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Dykes Lumber’s rooftop solar installation in Long Island City near the Queensboro Bridge. Photo: Steve Burns, EnterSolar.
Dykes Lumber’s rooftop solar installation in Long Island City near the Queensboro Bridge. Photo: Steve Burns, EnterSolar.
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Tenfold solar expansion approved for New York state

The Ecologist

25th April 2014

New York has approved a major expansion of the state's 'NY-Sun' initiative - a program that is boosting solar power across the state. The program has been extended through 2023 and aims to deliver a tenfold increase in the clean energy source.

This expansion will help exponentially increase that progress - taking us to a level never before seen in the state, and cementing New York as a national leader on solar power.

When the NY-Sun Initiative was launched in 2012 with the intention of making New York a national leader on solar energy, there weren't much more than a couple hundred rooftop installations in the state.

Now there are more than 250 megawatts of solar power installed in the state - a 150% increase since 2011 and enough to power nearly 40,000 homes. As much solar power was installed in the first two years of NY-Sun as in the entire preceding decade.

And now it's set to get a lot bigger. "This $1 billion investment underscores New York's commitment to growing the clean energy economy", said Governor Andrew Cuomo, announcing the solar plan.

"By providing long-term funding certainty, the State is attracting private sector investment, creating new economic opportunities and supporting sustainable development."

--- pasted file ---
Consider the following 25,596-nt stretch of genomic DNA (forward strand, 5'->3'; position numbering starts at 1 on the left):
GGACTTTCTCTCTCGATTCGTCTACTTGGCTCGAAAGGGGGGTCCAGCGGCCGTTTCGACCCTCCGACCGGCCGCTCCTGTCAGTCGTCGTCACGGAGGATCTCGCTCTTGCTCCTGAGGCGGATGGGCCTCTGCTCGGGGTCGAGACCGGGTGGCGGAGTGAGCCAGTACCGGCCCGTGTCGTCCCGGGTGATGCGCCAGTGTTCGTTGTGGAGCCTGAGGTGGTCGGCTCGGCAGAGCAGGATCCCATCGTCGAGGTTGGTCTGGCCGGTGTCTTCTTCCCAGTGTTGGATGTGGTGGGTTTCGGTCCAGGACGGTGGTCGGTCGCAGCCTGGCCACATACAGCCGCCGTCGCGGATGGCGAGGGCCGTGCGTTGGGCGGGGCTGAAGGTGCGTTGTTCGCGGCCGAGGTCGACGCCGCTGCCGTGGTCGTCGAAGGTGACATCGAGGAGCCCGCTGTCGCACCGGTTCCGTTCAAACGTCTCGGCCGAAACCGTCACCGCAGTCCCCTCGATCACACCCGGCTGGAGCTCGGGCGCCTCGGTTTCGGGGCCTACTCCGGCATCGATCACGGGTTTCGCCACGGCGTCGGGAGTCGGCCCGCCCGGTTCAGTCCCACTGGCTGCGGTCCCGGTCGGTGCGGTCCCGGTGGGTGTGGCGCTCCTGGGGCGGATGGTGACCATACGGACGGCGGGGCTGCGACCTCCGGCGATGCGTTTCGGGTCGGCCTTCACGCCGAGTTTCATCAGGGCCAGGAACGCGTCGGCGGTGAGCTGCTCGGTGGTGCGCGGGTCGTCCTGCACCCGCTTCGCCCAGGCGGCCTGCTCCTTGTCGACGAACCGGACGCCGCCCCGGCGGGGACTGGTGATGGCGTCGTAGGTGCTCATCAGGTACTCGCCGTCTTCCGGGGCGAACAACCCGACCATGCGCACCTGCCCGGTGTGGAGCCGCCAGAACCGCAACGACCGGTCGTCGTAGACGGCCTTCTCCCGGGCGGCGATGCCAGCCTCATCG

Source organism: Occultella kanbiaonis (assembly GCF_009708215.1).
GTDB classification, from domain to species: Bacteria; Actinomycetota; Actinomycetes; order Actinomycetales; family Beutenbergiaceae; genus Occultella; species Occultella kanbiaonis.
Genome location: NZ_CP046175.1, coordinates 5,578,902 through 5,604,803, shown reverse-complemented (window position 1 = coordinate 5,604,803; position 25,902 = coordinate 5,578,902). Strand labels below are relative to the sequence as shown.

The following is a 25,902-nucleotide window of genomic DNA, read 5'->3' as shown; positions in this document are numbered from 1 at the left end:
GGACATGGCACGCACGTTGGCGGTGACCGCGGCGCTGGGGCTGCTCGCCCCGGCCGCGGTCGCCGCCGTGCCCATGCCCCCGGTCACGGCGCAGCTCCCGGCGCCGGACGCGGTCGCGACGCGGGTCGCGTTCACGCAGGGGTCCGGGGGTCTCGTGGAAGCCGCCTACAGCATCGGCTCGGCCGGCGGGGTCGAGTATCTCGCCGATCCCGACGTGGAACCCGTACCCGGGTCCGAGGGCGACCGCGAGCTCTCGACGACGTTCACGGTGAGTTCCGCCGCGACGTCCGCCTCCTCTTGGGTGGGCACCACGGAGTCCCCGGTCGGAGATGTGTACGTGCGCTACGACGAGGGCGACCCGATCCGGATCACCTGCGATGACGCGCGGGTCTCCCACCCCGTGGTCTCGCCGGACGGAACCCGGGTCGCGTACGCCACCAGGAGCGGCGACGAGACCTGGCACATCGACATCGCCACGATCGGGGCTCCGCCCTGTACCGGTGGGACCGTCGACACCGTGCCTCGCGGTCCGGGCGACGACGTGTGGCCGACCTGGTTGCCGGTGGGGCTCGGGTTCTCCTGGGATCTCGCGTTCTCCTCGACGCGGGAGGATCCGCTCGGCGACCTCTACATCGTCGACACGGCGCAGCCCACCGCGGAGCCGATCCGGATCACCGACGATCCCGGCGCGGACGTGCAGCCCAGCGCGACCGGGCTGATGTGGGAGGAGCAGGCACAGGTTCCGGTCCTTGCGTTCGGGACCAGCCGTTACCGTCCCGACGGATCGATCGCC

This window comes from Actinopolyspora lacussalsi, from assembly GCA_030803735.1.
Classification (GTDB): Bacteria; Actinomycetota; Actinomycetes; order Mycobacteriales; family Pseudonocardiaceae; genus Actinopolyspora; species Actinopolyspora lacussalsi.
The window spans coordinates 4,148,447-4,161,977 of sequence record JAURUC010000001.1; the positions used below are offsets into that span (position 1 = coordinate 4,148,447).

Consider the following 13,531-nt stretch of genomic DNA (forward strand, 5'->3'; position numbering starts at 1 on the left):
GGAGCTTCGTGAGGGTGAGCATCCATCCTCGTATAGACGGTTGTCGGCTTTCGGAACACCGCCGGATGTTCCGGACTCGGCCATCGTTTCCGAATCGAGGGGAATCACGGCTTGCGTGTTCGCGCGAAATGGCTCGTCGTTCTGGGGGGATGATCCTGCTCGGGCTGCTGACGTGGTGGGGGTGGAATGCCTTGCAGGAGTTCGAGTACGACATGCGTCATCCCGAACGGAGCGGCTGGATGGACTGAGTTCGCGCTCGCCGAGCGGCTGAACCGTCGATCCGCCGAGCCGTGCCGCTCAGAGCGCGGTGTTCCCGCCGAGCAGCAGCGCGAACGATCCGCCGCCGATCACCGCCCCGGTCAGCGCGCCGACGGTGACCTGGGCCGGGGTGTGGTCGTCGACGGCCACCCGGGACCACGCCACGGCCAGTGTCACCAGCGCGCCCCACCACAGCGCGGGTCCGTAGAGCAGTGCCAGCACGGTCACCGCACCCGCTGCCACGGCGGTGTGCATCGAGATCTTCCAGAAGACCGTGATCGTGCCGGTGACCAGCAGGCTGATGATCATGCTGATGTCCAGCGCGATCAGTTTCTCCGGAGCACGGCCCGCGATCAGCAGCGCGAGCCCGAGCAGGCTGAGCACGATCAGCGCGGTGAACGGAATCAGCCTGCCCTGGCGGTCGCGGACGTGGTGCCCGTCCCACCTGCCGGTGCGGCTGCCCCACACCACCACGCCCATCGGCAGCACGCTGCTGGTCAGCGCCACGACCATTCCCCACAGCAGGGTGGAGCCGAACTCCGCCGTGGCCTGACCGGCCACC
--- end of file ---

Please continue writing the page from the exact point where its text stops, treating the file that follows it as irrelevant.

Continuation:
NY is already the US's #9 for solar

New York has gone from being ranked #12 in solar power nationwide, to take the #9 spot. The state has also taken the #5 spot nationwide for solar jobs with well over 400 solar companies employing over 5,000 New Yorkers.

"In just two years, New York has gone from a couple hundred rooftops with solar panels statewide to breaking into the top 10 spot for solar installations nationwide", commented NRDC Clean Energy Counsel Kit Kennedy.

"Already, solar power is helping to fight climate change, creating thousands of good-paying jobs in the state, and saving New Yorkers millions on their energy bills.

"That's just the start. This expansion will help exponentially increase that progress - taking us to a level never before seen in the state, and cementing New York as a national leader on solar power."

3,000 MW of solar planned

The expansion announced today is projected to take this success to another level with the following projected environmental & economic benefits for the state:

  • Building 3,000 MW of solar power, enough reliable clean electricity to power nearly half a million New York homes;
  • Reducing climate change pollution by another 2.3 million tons annually - the equivalent of taking almost 450,000 cars off the road;
  • Supporting nearly 10,000 local jobs at its height in a given year, or 52,000 total job-years for the duration of the program;
  • Generating a total of over $8.2 billion in local economic activity and output over the course of the program;
  • Energy savings worth hundreds of millions of dollars to New York consumers;
  • A more diversified state energy mix, which protects against price spikes.


Bringing down costs for everyone

"Part of NY-Sun's beauty is the way it's been designed to drive down solar costs for everybody", said Kennedy. "For large-scale projects, there's been a competitive bidding process that gets the state the most bang for its buck, while helping establish a going rate for solar installations across New York.

"Similarly, NY-Sun recently supported several large-scale collective purchasing projects, which allow residential and commercial customers to take advantage of the economies of scale that come when groups of consumers buy together in bulk.

"NY-Sun's incentives are also reducing so-called balance-of-system or 'soft' costs, helping to further bring prices down. And through NY-Sun, plans are underway to bring solar to our state's K-12 schools."

 


 

More information: to find out more about New York solar revolution see Kit Kennedy's blog on NRDC.org and the NY-Sun website.

 

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